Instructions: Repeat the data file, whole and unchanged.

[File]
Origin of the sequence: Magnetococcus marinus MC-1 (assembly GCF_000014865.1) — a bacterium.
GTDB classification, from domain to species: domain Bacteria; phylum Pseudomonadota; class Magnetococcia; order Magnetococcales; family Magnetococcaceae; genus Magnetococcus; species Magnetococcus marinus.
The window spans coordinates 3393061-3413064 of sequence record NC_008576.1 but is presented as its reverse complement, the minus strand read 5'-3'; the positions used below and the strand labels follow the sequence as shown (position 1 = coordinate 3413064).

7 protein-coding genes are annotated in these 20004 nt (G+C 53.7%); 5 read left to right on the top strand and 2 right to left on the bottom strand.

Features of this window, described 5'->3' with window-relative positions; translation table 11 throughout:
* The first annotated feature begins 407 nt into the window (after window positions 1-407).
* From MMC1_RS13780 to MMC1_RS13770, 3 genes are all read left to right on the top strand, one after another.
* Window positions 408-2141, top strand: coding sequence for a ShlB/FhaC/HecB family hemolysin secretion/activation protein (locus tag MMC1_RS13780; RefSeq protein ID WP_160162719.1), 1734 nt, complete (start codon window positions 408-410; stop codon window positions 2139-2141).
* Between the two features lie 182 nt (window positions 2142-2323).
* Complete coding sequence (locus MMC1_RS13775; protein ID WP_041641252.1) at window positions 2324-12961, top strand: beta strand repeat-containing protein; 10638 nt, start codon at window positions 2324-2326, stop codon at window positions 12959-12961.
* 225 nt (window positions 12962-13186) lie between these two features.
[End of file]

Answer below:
Origin of the sequence: Magnetococcus marinus MC-1 (assembly GCF_000014865.1) — a bacterium.
GTDB classification, from domain to species: domain Bacteria; phylum Pseudomonadota; class Magnetococcia; order Magnetococcales; family Magnetococcaceae; genus Magnetococcus; species Magnetococcus marinus.
The window spans coordinates 3393061-3413064 of sequence record NC_008576.1 but is presented as its reverse complement, the minus strand read 5'-3'; the positions used below and the strand labels follow the sequence as shown (position 1 = coordinate 3413064).

7 protein-coding genes are annotated in these 20004 nt (G+C 53.7%); 5 read left to right on the top strand and 2 right to left on the bottom strand.

Features of this window, described 5'->3' with window-relative positions; translation table 11 throughout:
* The first annotated feature begins 407 nt into the window (after window positions 1-407).
* From MMC1_RS13780 to MMC1_RS13770, 3 genes are all read left to right on the top strand, one after another.
* Window positions 408-2141, top strand: coding sequence for a ShlB/FhaC/HecB family hemolysin secretion/activation protein (locus tag MMC1_RS13780; RefSeq protein ID WP_160162719.1), 1734 nt, complete (start codon window positions 408-410; stop codon window positions 2139-2141).
* Between the two features lie 182 nt (window positions 2142-2323).
* Complete coding sequence (locus MMC1_RS13775; protein ID WP_041641252.1) at window positions 2324-12961, top strand: beta strand repeat-containing protein; 10638 nt, start codon at window positions 2324-2326, stop codon at window positions 12959-12961.
* 225 nt (window positions 12962-13186) lie between these two features.